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5 Things Moms Want Teens To Know About Friendship


5 Things Moms Want Teens To Know About Friendship

Gina G. learned the hard way that you can’t pick your teen’s friends: the more she warned her daughter away from kids she deemed "no good," the more the teen desired their company. She's among many Circle of Moms members who find that once a teen chooses friends who are a bad influence, moderating (or ending) that influence is an uphill battle for a parent. But Teresa, another member who has a teen, points out that your kids' friendship mishaps can at least teach lessons — as long as you "hold your child accountable for what happens."

Here, she and other parents share what they most want their kids to understand about friendship – whether their teens are listening or not.

1. You Are Who You Hang Out With

If only teens realized that the actions of their friends reflect on them as well. A member named Kristin describes how she tried to teach the "you are who you hang out with" lesson to her teen son. She was trying to help him understand that his reputation with coaches, teachers and others will be tarnished if he keeps hanging out with a friend who likes to set garbage cans on fire: "I sat my kid down and simply said, 'If you keep hanging around this boy, his reputation will become yours and everyone will think you're that brain dead.'" Luckily, whiile Kristen says her son doesn't always listen, sometimes he listen, he did eventually dump the friend.

Mary S. has also tried to teach her teens the importance of choosing their peers carefully, and underscores just how critical a life lesson it is: "I tell my kids that they're judged by the company they keep," she says. "If they spend their time with unruly peers, they'll be looked at by others as just as unruly. It's simply choosing to be blind to not realize that our kids will be influenced by who they hang with. Peer pressure is at its peak in the teen years, so I want to make sure they are not influenced by the reckless one set upon self destruction."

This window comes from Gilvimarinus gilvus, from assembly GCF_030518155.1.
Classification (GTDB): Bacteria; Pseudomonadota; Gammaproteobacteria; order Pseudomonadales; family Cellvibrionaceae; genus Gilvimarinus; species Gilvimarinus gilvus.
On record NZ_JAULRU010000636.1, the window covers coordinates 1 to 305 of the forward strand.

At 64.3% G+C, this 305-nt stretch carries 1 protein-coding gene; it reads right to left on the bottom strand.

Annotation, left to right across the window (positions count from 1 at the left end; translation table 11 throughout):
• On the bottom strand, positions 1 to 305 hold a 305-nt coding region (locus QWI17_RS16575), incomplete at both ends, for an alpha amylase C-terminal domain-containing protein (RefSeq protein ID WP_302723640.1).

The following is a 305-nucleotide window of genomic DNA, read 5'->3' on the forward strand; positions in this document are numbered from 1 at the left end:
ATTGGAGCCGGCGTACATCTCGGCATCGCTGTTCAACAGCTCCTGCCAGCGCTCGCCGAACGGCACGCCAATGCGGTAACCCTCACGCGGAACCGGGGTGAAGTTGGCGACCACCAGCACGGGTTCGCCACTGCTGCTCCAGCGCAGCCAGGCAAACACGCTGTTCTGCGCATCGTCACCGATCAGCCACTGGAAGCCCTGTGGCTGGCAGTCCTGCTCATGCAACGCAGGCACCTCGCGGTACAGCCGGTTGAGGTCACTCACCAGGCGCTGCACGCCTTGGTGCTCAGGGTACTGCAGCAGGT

2. Be a Positive Influence

Melissa R. wishes her teen daughter would not only avoid emulating kids who are behaving badly in order to be popular, but take the lead on rerouting them. So far, she thinks her daughter gets it. "Sometimes, these 'bad children' need a good friend," she says. "I tell my daughter that I have to trust her to make the right decision no matter who she is with, and often, if she makes the right decision, her friend will too. My daughter is 15 years old and has recruited two of her friends (that I was not crazy about in the beginning) [into] going to church with us and joining our youth program."

3. Good Guys Do Exist

Most moms wish they could protect their daughters (and sons, too) from making poor dating choices and getting their hearts broken. With that in mind, Jana R. wishes she could teach her kids what makes an opposite sex friendship healthy: "With my daughter, I have just tried to talk openly about what qualities she look[s] for and why those are important."

Jana uses her own marriage as an example, sharing with her daughter the qualities that led her to pick her husband, and also tries to point out positive qualities in the boys her daughter knows.

4. Beware of Bullies

If there is one lesson Shelly B. recommends for teens it's the one about bullies. Kids are trying especially hard to fit in with the crowd and be popular during the teen years, so they're especially vulnerable to falling in with someone who is bullying others. She feels it's crucial to "have the bully talk" at this age, even if you also had it when your child was younger. "Talk to your teens and let them know what it means to be a friend and give them specific examples of what a bad friend is."

 

5. Be Picky

Helen G. knows not to say anything negative about her teen’s friends, but she does wish she could teach her daughter to be more selective when she's picking friends. "I want her to think about ‘Does it bother you when they do that?’ Or ‘Is this behavior something that you can live with or is it a deal breaker?’ Or, ‘Do [I] think that what they said or did is right?" Helen feels that if her children examined their friendships more closely, they would make better decisions.

What lessons about friendship do you try to teach your teen?

Image Source: Vancouver Public Library via Flickr/Creative Commons

The views expressed in this article are those of the author and do not necessarily represent the views of, and should not be attributed to, POPSUGAR.

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